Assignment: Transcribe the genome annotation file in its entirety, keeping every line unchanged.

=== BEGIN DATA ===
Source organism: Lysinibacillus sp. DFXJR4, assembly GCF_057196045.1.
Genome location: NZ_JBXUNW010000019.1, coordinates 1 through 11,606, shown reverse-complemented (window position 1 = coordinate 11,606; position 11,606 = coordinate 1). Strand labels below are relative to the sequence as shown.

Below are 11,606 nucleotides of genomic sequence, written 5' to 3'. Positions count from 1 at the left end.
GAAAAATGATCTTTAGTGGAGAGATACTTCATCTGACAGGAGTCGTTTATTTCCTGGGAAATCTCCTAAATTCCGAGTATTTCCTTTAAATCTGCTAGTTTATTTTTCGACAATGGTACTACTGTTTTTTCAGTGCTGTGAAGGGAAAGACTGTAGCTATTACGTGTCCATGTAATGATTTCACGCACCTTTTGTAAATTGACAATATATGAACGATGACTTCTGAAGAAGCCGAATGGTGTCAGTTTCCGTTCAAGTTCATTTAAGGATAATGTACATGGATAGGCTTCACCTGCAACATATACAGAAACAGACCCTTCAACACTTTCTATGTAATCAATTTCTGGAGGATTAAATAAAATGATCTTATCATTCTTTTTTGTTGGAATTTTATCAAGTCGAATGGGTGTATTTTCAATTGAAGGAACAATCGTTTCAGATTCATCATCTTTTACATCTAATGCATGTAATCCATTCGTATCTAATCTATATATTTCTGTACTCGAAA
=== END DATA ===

Source organism: Lysinibacillus sp. DFXJR4, assembly GCF_057196045.1.
Genome location: NZ_JBXUNW010000019.1, coordinates 1 through 11,606, shown reverse-complemented (window position 1 = coordinate 11,606; position 11,606 = coordinate 1). Strand labels below are relative to the sequence as shown.

Below are 11,606 nucleotides of genomic sequence, written 5' to 3'. Positions count from 1 at the left end.
GAAAAATGATCTTTAGTGGAGAGATACTTCATCTGACAGGAGTCGTTTATTTCCTGGGAAATCTCCTAAATTCCGAGTATTTCCTTTAAATCTGCTAGTTTATTTTTCGACAATGGTACTACTGTTTTTTCAGTGCTGTGAAGGGAAAGACTGTAGCTATTACGTGTCCATGTAATGATTTCACGCACCTTTTGTAAATTGACAATATATGAACGATGACTTCTGAAGAAGCCGAATGGTGTCAGTTTCCGTTCAAGTTCATTTAAGGATAATGTACATGGATAGGCTTCACCTGCAACATATACAGAAACAGACCCTTCAACACTTTCTATGTAATCAATTTCTGGAGGATTAAATAAAATGATCTTATCATTCTTTTTTGTTGGAATTTTATCAAGTCGAATGGGTGTATTTTCAATTGAAGGAACAATCGTTTCAGATTCATCATCTTTTACATCTAATGCATGTAATCCATTCGTATCTAATCTATATATTTCTGTACTCGAAA